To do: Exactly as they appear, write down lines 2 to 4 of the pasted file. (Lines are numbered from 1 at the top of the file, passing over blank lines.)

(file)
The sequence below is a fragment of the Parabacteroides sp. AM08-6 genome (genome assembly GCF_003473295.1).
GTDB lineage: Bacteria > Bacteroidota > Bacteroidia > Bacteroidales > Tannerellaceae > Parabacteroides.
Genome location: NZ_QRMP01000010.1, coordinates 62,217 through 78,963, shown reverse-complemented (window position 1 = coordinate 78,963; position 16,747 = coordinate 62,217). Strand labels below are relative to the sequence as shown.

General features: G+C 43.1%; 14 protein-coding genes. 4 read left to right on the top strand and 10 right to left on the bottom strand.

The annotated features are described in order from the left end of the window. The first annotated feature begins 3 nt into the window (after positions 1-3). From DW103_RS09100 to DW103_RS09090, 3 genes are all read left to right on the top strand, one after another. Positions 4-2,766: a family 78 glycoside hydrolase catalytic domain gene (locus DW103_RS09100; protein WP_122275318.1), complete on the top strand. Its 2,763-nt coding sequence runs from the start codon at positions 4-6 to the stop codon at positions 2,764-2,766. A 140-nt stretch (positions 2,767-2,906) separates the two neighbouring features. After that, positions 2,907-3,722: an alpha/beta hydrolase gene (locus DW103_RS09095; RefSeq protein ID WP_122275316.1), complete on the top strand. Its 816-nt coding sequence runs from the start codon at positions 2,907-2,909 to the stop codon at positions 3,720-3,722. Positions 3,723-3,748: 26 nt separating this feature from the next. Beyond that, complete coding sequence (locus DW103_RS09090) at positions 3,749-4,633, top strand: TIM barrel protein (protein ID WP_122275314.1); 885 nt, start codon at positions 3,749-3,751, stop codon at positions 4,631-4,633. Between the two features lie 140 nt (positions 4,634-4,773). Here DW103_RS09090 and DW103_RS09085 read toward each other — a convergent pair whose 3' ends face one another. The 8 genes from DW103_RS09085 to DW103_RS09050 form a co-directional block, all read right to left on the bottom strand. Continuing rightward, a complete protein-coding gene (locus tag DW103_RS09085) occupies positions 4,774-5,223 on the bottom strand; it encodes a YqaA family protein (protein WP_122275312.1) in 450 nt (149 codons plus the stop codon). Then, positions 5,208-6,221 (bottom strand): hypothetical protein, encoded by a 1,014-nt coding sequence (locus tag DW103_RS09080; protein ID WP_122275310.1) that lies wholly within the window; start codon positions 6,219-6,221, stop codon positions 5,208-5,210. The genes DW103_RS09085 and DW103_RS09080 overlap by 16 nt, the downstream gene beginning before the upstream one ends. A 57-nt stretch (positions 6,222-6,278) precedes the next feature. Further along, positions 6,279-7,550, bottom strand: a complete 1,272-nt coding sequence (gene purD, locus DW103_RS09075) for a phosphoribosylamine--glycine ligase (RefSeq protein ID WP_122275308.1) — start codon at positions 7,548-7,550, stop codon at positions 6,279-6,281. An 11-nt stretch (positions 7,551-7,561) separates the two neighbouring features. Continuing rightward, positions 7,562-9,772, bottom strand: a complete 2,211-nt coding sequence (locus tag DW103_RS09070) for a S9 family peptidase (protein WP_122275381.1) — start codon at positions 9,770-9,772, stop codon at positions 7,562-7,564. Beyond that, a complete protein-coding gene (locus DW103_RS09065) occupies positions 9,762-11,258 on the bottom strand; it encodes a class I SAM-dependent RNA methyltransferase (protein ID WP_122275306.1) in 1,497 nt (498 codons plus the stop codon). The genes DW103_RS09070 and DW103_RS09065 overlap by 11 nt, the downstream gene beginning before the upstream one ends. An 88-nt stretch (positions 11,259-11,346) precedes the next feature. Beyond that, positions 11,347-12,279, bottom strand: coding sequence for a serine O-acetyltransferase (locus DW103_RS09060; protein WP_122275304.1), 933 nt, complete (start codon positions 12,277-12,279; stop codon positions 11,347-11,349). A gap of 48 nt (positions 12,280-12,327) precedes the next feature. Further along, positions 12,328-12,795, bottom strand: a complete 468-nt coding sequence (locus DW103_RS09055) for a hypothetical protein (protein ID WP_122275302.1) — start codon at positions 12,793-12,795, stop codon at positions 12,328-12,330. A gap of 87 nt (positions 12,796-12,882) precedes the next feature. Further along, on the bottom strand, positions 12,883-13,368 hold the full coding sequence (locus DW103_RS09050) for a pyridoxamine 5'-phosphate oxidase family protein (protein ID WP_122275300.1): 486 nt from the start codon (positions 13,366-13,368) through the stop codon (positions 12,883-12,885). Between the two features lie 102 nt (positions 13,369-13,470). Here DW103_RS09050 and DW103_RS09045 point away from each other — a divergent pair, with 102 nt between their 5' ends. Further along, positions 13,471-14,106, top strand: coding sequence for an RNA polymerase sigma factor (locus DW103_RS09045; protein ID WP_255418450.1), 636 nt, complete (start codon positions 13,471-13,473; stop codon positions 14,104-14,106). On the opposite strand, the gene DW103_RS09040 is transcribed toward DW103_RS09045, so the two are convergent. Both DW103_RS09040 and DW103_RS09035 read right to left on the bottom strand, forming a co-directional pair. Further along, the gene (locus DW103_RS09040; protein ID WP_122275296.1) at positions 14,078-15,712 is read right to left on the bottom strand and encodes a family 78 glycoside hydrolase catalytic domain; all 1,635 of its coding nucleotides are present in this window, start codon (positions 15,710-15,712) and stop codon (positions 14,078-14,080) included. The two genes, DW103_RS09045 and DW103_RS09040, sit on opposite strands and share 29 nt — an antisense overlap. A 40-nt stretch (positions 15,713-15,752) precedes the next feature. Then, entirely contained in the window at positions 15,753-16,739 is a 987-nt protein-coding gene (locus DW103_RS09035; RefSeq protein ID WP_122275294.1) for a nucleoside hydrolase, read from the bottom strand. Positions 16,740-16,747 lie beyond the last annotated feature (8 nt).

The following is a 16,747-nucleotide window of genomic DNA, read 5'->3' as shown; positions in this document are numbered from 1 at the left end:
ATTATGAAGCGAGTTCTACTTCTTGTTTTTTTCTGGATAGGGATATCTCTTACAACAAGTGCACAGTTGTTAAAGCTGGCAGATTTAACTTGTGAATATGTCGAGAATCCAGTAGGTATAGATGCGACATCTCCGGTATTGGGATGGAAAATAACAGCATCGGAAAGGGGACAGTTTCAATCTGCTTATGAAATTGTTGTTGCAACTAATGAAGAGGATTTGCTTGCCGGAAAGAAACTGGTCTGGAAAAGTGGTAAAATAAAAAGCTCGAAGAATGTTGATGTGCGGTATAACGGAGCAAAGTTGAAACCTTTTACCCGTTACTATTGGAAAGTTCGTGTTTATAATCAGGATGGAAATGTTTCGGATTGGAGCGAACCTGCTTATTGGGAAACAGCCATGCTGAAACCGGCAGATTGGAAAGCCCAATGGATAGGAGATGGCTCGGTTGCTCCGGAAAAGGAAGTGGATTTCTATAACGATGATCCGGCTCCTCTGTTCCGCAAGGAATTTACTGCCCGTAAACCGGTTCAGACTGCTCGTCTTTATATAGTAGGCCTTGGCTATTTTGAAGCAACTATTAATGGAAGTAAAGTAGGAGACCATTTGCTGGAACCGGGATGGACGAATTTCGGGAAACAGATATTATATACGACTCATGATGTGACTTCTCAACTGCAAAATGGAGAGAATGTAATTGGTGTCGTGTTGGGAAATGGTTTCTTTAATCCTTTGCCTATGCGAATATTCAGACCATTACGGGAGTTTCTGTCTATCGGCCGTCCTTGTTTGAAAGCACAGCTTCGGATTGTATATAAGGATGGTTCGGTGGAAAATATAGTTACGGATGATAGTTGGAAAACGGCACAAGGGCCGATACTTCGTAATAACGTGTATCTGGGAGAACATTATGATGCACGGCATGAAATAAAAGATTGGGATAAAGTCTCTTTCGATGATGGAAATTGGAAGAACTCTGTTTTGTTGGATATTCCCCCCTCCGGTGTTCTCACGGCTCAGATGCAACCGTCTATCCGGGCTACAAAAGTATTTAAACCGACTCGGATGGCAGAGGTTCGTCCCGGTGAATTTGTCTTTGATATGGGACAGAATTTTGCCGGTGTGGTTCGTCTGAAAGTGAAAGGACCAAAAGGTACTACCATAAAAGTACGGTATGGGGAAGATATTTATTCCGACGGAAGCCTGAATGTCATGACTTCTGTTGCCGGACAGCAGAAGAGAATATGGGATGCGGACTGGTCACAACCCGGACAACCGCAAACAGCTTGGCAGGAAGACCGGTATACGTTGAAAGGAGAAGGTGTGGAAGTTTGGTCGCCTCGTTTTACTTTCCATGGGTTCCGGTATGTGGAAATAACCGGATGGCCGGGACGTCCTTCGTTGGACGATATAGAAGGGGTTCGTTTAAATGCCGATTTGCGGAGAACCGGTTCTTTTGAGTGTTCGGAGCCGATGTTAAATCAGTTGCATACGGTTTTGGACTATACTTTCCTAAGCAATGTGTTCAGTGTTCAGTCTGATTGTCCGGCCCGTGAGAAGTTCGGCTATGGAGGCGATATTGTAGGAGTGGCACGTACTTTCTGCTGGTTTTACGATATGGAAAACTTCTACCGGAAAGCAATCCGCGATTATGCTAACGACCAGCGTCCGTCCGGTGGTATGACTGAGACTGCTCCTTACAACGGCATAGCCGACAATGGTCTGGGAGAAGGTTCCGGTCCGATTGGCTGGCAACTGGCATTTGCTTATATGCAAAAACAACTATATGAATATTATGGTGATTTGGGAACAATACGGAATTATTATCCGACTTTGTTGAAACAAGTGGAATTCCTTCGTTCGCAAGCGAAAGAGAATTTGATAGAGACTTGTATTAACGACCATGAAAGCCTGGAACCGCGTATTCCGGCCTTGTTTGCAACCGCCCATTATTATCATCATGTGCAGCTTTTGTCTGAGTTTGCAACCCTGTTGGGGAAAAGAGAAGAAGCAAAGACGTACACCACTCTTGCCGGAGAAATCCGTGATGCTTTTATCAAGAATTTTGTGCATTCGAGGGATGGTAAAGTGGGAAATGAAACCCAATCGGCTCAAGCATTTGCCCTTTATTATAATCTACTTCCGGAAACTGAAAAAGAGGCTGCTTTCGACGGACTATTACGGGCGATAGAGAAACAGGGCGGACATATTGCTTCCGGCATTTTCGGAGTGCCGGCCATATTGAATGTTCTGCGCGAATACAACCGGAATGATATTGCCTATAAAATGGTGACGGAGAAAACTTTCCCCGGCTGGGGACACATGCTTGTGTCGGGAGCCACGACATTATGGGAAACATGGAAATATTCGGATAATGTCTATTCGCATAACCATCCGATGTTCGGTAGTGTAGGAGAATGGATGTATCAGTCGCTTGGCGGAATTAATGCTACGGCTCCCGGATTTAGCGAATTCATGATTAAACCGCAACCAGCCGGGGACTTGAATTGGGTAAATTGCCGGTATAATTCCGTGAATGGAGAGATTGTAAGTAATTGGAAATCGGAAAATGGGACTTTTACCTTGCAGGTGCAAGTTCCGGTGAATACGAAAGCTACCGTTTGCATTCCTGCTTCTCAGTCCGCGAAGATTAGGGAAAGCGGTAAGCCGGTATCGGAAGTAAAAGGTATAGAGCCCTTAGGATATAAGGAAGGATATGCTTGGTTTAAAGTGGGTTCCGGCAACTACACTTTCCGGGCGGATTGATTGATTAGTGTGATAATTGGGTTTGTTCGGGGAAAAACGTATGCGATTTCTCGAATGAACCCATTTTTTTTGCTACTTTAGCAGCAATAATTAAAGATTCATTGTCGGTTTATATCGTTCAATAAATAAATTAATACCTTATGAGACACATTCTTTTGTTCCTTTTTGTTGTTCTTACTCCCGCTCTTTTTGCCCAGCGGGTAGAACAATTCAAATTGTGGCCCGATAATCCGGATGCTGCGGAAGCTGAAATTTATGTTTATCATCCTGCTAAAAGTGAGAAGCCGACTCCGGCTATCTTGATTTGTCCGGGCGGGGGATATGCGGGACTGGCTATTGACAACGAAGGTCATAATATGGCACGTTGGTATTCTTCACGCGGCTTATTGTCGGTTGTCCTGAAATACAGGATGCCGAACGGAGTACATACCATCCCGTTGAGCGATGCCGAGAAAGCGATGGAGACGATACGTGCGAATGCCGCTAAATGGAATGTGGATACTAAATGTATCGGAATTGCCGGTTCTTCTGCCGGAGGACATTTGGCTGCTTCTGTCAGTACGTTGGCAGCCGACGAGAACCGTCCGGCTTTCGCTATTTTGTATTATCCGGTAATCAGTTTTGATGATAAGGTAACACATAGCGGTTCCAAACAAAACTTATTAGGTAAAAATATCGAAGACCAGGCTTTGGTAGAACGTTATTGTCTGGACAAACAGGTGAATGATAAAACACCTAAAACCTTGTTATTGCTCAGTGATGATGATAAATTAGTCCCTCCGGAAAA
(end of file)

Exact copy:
GTDB lineage: Bacteria > Bacteroidota > Bacteroidia > Bacteroidales > Tannerellaceae > Parabacteroides.
Genome location: NZ_QRMP01000010.1, coordinates 62,217 through 78,963, shown reverse-complemented (window position 1 = coordinate 78,963; position 16,747 = coordinate 62,217). Strand labels below are relative to the sequence as shown.

General features: G+C 43.1%; 14 protein-coding genes. 4 read left to right on the top strand and 10 right to left on the bottom strand.